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World Sail­ing re­de­fines its rules and ram­i­fi­ca­tions re­gard­ing sup­port per­sons, and the practice of play­ing tac­ti­cal of­fense.

O World Sail­ing held its an­nual con­fer­ence in Mex­ico in Novem­ber 2017 with a week of meet­ings in­volv­ing sev­eral hun­dred del­e­gates from all prom­i­nent sail­ing coun­tries. There were many pro­pos­als to modify the racing rules dis­cussed and voted upon, and for the most part, pro­pos­als that were ac­cepted will not take ef­fect un­til Jan­uary 1, 2021, when the next re­vi­sion of The Racing

Rules of Sail­ing is pub­lished. How­ever, there is a process for mak­ing “ur­gent” changes ef­fec­tive at an ear­lier date, and this year that process re­sulted in ur­gent changes to one def­i­ni­tion and three rules. All of these changes be­come ef­fec­tive Jan­uary 1, 2018.

The pri­mary rea­son for the changes was to pro­vide a fair method for han­dling in­ci­dents in which a coach, par­ent or other sup­port per­son breaks a rule. Rule 64.4( b), which came into ef­fect in Jan­uary 2017, per­mit­ted the protest com­mit­tee to pe­nal­ize a boat — with­out a hear­ing — when the boat’s sup­port per­son broke a rule ( see Sail­ing World Septem­ber/ Oc­to­ber 2017). Many sailors and race of­fi­cials ar­gued that pe­nal­iz­ing a boat with­out a hear­ing was not ac­cept­able. U. S. Sail­ing wrote to all U. S. Sail­ing judges strongly urg­ing them to never pe­nal­ize a boat un­der Rule 64.4( b) for a rules breach by her sup­port per­son and, later, sup­ported pro­pos­als to World Sail­ing to change the rules that per­mit­ted such a penalty.

Four changes for 2018 clearly fix the prob­lem U.S. Sail­ing iden­ti­fied. The changes also es­tab­lish a clear process to be fol­lowed when­ever the protest com­mit­tee re­ceives a re­port al­leg­ing a sup­port per­son has bro­ken a rule. Here’s a sum­mary of the four changes World Sail­ing made:

Q A new rule, Rule 63.9, has been added, which spec­i­fies a process the protest com­mit­tee must fol­low when it re­ceives, un­der Rule 60.3(d), a re­port al­leg­ing that a sup­port per­son has bro­ken a rule. The com­mit­tee must first de­cide whether the re­port is suf­fi­ciently con­vinc­ing that a hear­ing should be called. If so, the com­mit­tee must con­duct the hear­ing fol­low­ing the pro­ce­dures spec­i­fied in Rules 63.2, 63.3, 63.4 and 63.6. This is the same pro­ce­dure that is fol­lowed in a protest or re­dress hear­ing, but with one dif­fer­ence. For a hear­ing in­volv­ing a sup­port per­son, the protest com­mit­tee may ap­point a “pros­e­cu­tor” — a per­son who will present the case against the sup­port per­son. In the case of a protest or a re­quest for re­dress, the role of pros­e­cu­tor is played by the pro­tes­tor or the boat re­quest­ing re­dress.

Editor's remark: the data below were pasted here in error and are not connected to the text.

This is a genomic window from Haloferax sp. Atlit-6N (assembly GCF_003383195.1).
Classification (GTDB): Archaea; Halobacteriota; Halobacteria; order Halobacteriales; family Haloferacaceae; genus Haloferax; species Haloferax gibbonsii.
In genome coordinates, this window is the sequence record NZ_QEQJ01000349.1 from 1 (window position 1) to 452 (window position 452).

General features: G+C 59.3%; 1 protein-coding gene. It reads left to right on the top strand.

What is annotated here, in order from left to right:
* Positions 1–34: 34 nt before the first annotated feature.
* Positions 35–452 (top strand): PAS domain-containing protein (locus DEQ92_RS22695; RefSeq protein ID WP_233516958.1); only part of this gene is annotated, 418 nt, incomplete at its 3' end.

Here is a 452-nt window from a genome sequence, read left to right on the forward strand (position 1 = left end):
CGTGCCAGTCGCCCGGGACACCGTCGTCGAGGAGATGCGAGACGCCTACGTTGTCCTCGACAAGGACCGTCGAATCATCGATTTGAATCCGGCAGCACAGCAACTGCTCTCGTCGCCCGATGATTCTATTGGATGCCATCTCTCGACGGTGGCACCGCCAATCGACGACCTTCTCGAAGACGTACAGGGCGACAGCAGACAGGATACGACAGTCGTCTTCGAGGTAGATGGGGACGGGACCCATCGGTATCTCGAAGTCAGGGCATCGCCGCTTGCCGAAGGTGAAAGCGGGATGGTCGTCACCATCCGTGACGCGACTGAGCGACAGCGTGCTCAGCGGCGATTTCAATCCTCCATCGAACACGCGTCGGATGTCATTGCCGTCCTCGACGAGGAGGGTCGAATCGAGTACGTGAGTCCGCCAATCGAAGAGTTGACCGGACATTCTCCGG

Q Sec­tion ( e) of the def­i­ni­tion Party has been ex­panded. For any hear­ing in­volv­ing a sup­port per­son, the par­ties to the hear­ing are: the sup­port per­son al­leged to have bro­ken a rule, any boat that sup­port per­son sup­ports, and the pros­e­cu­tor. This change means that if a hear­ing is held be­cause a coach, a par­ent or any other sup­port per­son may have bro­ken a rule, ev­ery boat that that per­son sup­ports is en­ti­tled to be rep­re­sented dur­ing the hear­ing, and will have all the rights a protes­tee would have in a protest hear­ing. Boats can no longer be pe­nal­ized with­out hav­ing the chance to de­fend them­selves. The change to the def­i­ni­tion Party ad­dresses U. S. Sail­ing’s pri­mary com­plaint that un­der the pre­vi­ous rule a boat could be pe­nal­ized with­out a hear­ing if her sup­port per­son broke a rule.

Q Pre­vi­ously, Rule 64.4( b) re­ferred to a penalty given to a com­peti­tor as a re­sult of a breach of a rule by a sup­port per­son. That did not make sense. A re­gatta is a con­test be­tween boats, and each boat en­tered is scored and can be pe­nal­ized. When a com­peti­tor breaks a rule, his or her boat re­ceives the penalty. Rule 64.4(b) has been re­worded so that only boats, and not com­peti­tors, re­ceive pe­nal­ized. In ad­di­tion, re­vised Rule 64.4( b)( 2) states that the warn­ing de­scribed in that rule must be given in writ­ing.

Q There are now four types of hear­ings: protest hear­ings, re­dress hear­ings, hear­ings fol­low­ing re­ports un­der Rule 69 al­leg­ing mis­con­duct, and hear­ings fol­low­ing a re­port un­der Rule 60.3(d) al­leg­ing that a sup­port per­son has bro­ken a rule. Be­cause protest hear­ings and hear­ings un­der rule 60.3(d) are not the same, a tech­ni­cal change was nec-